Beck’s Masterfully Experimental Show at Blue Hills Bank Pavilion


Photography by Lukas Markou

Written By Sarah Fristoe

Last night Beck lit up the Blue Hills Bank Pavilion in support of his new album Colors. Right away, he brought new energy to his signature nonchalant indie rock--he experimented with a harder rock version of "Devils Haircut" to open his set. What is a Beck show if not masterfully experimental, and just plain weird?

Throughout the show, he weaved his way through his musically diverse catalog.

He even admitted with laughter that his style is "all over the place." Beck knows his niche in modern alternative, and he knows who brought him there. He and his talented backing band of seven played snippets of The Rolling Stones' "Miss You," The Doobie Brothers' "Takin' It to the Streets," and Talking Heads' "Once in a Lifetime," among others.

What struck me the most was the audience's camaraderie. Long-time Beck fans and new Beck fans sang together in a perfectly imperfect harmony. I didn't know the name of the woman next to me, but it didn't matter. We recited the lyrics to "Loser" in unison like our lives depended on it.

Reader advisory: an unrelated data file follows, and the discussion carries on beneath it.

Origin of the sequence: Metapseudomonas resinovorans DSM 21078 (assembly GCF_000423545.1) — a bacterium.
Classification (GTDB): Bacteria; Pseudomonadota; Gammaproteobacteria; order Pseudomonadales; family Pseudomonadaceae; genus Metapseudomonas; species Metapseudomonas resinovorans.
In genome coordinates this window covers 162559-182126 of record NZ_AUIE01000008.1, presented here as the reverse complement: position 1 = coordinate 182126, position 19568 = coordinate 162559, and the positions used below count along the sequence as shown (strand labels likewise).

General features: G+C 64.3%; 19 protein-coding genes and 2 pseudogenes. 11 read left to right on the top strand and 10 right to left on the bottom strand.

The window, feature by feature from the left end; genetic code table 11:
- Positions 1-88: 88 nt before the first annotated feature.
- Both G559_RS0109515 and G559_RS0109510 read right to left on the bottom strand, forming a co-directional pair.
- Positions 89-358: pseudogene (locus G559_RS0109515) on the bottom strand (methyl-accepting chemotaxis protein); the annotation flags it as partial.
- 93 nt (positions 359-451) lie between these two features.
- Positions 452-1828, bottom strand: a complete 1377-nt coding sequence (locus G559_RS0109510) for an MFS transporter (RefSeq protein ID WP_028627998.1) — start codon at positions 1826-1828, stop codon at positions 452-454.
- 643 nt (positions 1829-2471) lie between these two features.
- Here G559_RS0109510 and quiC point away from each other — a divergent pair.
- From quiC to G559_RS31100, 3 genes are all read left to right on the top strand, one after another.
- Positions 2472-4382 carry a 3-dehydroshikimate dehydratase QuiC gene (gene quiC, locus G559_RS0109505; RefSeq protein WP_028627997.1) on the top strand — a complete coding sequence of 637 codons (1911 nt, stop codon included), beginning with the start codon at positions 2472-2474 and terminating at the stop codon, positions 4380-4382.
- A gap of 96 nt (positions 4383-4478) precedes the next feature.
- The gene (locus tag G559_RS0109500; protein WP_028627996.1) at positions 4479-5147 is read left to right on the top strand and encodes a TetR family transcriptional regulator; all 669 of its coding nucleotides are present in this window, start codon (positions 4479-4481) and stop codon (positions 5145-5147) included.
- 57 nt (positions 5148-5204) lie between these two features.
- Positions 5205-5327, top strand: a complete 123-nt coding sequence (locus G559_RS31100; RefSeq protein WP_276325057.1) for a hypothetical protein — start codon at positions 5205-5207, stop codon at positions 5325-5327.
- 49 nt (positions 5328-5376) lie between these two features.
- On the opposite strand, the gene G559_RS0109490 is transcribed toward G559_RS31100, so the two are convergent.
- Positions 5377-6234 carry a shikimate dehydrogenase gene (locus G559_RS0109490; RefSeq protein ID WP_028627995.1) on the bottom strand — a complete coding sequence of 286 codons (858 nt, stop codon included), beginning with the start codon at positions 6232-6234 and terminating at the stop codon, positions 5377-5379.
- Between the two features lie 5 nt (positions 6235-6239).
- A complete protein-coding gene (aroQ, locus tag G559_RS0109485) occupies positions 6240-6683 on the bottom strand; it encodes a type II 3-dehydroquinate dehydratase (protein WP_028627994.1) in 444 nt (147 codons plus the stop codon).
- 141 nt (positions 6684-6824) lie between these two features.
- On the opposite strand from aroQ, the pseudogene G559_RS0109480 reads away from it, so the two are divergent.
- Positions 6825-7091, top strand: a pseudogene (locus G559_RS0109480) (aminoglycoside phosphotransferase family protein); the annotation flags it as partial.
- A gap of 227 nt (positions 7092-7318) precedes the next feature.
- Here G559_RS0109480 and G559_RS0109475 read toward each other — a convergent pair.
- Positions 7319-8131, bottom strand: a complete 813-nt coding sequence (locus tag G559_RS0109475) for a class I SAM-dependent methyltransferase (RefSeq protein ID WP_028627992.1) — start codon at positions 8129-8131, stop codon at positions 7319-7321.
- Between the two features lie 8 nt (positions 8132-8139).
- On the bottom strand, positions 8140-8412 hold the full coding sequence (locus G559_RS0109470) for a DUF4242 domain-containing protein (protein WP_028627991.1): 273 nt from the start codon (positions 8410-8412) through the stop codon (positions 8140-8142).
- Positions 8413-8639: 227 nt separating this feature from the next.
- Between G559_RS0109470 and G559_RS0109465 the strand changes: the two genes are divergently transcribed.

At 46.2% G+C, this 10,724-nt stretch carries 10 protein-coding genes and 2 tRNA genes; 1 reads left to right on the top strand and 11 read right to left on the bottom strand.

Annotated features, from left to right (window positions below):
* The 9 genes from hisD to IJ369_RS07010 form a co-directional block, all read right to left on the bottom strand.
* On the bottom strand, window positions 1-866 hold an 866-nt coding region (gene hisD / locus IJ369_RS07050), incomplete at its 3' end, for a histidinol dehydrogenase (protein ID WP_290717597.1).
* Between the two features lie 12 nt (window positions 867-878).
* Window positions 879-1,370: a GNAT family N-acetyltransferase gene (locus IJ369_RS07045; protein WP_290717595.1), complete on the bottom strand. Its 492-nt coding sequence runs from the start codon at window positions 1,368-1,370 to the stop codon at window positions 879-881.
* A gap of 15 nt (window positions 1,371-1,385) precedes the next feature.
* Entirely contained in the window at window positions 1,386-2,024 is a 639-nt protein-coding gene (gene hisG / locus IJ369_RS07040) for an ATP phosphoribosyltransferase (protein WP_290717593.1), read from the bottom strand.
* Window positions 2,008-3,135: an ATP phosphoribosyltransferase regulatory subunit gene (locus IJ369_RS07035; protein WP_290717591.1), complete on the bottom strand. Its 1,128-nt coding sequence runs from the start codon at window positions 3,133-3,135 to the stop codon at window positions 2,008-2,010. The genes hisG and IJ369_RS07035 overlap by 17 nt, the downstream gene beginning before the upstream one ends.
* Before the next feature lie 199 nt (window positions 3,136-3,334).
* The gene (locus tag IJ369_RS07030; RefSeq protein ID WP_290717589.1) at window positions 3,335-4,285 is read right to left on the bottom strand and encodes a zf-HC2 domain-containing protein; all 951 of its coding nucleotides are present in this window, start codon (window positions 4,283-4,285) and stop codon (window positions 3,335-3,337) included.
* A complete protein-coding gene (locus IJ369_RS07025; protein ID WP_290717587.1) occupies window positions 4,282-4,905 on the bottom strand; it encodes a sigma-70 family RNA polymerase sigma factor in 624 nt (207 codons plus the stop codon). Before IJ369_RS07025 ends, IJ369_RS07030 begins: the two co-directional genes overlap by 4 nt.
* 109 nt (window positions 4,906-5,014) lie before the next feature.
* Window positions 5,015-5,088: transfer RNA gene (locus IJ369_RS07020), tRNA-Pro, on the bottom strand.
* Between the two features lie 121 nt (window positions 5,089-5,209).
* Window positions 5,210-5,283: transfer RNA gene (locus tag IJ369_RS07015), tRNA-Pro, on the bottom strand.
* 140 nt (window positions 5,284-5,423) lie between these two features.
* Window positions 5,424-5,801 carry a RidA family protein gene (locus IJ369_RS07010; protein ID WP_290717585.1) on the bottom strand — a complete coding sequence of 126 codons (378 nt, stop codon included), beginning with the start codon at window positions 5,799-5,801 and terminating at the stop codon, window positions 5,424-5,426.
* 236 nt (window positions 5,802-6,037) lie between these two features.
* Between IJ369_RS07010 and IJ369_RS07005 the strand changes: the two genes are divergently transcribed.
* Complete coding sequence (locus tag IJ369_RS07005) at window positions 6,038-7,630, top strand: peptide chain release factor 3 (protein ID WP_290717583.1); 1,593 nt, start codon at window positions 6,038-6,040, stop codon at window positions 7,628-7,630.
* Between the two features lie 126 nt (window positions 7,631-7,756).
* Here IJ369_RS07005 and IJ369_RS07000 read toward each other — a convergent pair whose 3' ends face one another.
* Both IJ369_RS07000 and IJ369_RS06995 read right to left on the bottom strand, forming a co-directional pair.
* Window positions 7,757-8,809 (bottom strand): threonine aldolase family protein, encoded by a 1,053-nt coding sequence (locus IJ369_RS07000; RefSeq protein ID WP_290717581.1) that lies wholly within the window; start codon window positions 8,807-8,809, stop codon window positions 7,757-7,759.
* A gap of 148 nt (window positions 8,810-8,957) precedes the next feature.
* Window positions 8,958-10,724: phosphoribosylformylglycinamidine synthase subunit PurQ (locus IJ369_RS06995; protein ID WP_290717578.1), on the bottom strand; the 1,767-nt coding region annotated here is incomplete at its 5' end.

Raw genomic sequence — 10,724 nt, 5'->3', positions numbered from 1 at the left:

He made the large, open-air Pavilion feel like an authentic basement show.

Beck fed off that familial energy immensely. Donning one Red Sox glove, he told us he was channeling Michael Jackson. Rather, he was channeling the kind of music "Michael Jackson never got to make." Those are big shoes to fill, but if anyone can do it, it's Beck.

Boston's own Vundabar opened the night, introducing concertgoers to a local embodiment of Beck's Avant-garde influence. Beck at the Blue Hills Bank Pavilion was where it's at last night.


Sarah Fristoe is the Program Coordinator at WERS. Studying Journalism at Emerson College, she hopes to go into the radio industry after graduation.

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